TEA’s A-F accountably system draws ire

Lyndel Moody
Staff Writer

A newly released work-in-progress report by the Texas Education Agency (TEA) on a new accountability system for public schools has drawn some strong criticism across the state.
Particularly irksome to school officials is a list of “what if” ratings for all school districts and individual schools based on what they would have received for the 2015-2016 school year under the proposed system.
Under the current system, school districts and individual schools are given either met standard or improvement required designations based on their students’ academic performance on standardized tests. The new system, which is expected to take effect in Aug. 2018, replaces the current one to a letter grading system both for overall performance and in each of five areas or domains used to track academic performance.
Those domains are Student Achievement (Domain I); Student Progress (Domain II); Closing the Performance Gaps (Domain III); Post Secondary Readiness (Domain IV); and Community and Student Engagement (Domain V).
The rating list released Friday shows many West Texas and Texas school’s as a whole not making the grade.
In particular, Big Spring ISD received Fs in both Student Achievement and Closing the Performance Gaps, a C in Student Progress, and a D in Post Secondary Readiness. Coahoma ISD did not fair much better. Coahoma received a D in Student Achievement, Fs in Student Progress and Closing the Performance, and A in Post Secondary Readiness. Forsan, whose district has done very well under previous accountability ratings, received three Bs — Student Achievement, Closing the Performance Gaps, and Post Secondary Readiness — and a C for Student Progress.
In contrast, Borden County which has excelled in the past years under the current accountability system received a B for the Student Achievement, two Cs for Student Progress and Closing the Performance Gaps, and an A for Post Secondary Readiness.
TEA did not give an overall letter rating for school districts and only gave ratings for four out of the five domains. The agency pointed out the work-in-progress report was fulling a legal requirement to Texas Legislature and not meant to be a reflection on what is occurring at the district level.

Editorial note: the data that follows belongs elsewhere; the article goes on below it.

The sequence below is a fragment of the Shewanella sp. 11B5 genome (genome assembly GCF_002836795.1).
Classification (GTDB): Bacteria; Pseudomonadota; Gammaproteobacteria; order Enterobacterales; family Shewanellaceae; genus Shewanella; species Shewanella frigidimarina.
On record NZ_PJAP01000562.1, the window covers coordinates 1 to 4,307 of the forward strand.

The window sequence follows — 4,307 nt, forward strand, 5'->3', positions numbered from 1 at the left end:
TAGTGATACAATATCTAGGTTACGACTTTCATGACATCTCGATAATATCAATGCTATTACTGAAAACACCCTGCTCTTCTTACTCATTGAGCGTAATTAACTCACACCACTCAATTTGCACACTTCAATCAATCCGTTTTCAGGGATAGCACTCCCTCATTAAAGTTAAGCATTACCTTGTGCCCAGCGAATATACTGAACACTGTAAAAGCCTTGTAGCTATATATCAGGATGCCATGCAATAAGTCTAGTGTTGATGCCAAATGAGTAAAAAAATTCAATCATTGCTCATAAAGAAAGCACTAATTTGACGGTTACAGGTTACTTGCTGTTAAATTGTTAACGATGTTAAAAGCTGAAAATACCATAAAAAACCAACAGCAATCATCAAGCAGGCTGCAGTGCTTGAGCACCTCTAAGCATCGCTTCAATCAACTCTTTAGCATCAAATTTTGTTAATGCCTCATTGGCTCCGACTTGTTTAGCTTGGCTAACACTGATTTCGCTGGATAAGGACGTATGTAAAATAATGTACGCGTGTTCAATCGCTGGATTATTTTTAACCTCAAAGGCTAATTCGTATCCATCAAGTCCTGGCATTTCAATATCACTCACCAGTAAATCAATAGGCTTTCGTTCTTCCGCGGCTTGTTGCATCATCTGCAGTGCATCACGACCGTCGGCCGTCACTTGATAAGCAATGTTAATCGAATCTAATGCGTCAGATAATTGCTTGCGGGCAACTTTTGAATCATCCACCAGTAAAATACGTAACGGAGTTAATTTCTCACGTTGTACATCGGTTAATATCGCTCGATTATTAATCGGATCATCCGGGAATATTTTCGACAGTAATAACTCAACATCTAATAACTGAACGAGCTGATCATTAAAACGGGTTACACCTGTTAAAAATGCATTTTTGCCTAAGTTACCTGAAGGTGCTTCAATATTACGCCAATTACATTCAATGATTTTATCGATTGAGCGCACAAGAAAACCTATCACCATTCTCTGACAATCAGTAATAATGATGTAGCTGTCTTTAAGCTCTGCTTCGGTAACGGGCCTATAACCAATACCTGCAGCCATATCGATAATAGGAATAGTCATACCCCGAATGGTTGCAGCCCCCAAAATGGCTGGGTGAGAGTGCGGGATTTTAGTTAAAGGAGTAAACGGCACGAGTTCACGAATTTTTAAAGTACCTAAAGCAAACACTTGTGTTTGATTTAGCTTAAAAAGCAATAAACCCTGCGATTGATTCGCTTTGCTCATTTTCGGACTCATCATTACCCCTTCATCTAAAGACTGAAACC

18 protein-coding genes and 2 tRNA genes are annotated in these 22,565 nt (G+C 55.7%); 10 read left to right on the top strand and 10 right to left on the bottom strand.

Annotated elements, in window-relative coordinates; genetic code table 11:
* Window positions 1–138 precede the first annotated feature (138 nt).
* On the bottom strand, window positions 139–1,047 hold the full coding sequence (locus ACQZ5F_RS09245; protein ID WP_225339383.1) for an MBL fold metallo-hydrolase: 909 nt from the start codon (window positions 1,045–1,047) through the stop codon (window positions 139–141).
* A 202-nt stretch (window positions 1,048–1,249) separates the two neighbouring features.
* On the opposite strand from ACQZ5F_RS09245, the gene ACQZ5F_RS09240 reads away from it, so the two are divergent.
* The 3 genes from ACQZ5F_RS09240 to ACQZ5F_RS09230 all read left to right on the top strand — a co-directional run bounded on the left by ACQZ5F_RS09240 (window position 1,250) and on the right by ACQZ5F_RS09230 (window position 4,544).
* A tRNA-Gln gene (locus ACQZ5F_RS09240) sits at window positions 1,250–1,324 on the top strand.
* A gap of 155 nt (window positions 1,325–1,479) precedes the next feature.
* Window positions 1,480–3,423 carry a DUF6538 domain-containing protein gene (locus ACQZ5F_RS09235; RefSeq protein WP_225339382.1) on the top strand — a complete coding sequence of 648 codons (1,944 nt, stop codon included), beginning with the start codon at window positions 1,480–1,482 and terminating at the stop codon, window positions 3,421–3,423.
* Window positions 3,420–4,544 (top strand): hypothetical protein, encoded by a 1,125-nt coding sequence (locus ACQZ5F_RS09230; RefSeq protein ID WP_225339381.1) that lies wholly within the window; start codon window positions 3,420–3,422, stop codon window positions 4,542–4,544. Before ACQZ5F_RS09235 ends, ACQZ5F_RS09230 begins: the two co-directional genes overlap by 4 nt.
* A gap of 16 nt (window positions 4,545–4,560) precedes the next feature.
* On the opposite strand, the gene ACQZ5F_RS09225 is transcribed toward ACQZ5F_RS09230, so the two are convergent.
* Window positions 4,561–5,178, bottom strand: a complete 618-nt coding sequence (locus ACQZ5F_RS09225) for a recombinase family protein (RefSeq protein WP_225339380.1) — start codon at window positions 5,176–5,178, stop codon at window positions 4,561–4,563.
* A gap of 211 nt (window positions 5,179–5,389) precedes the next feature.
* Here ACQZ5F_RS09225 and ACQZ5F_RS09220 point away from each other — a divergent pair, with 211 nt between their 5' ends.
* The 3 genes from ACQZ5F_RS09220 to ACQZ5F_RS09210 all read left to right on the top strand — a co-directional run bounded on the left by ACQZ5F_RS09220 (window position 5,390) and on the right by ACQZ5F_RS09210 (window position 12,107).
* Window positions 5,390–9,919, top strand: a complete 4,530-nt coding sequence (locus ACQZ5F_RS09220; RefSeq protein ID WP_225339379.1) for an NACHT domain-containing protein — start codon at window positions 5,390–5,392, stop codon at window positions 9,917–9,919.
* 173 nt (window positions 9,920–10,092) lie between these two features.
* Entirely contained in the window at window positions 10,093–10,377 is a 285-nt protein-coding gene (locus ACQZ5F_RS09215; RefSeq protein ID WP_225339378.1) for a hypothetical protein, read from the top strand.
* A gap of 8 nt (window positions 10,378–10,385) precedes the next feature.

“It is important to note that the Met Standard/Improvement Required ratings issued in August 2016 and updated in November 2016 are the official academic accountability ratings for the 2015–16 school year. A similar process will be used for the 2016–17 school year,” Texas Commissioner of Education Mike Morath stated in a new release Friday.
Big Spring ISD Superintendent released a statement Friday pointed out the A-F system “is not yet finalized and measurement components have not yet been explained to public schools which makes the release of ratings premature and deficient.”
“For years now, as we have struggled mightily to improve our academic rating — and succeeded in the effort — the state has watched at a comfortable distance from the real-world problems we face, and placed labels on us and our students,” Wigington said. “It is appropriate to point out that the A-F rating system does not adequately consider the differences in the degree of difficulty faced by educators in rural West Texas communities.
Wigington is not alone in his criticism.
“The Texas Legislature’s requirement to grade schools on an A-F scale is a flawed concept, and the preliminary ratings released to the public today (Friday) fail to provide meaningful information about schools,” said James B. Crow Texas Association of School Board executive director in a news release. “These new A-F ratings are just a symptom of the larger sickness: an unhealthy fixation on standardized testing and standardized expectations.”

To view the full report, visit the TEA website at  http://tea.texas.gov/Student_Testing_and_Accountability/Accountability/A....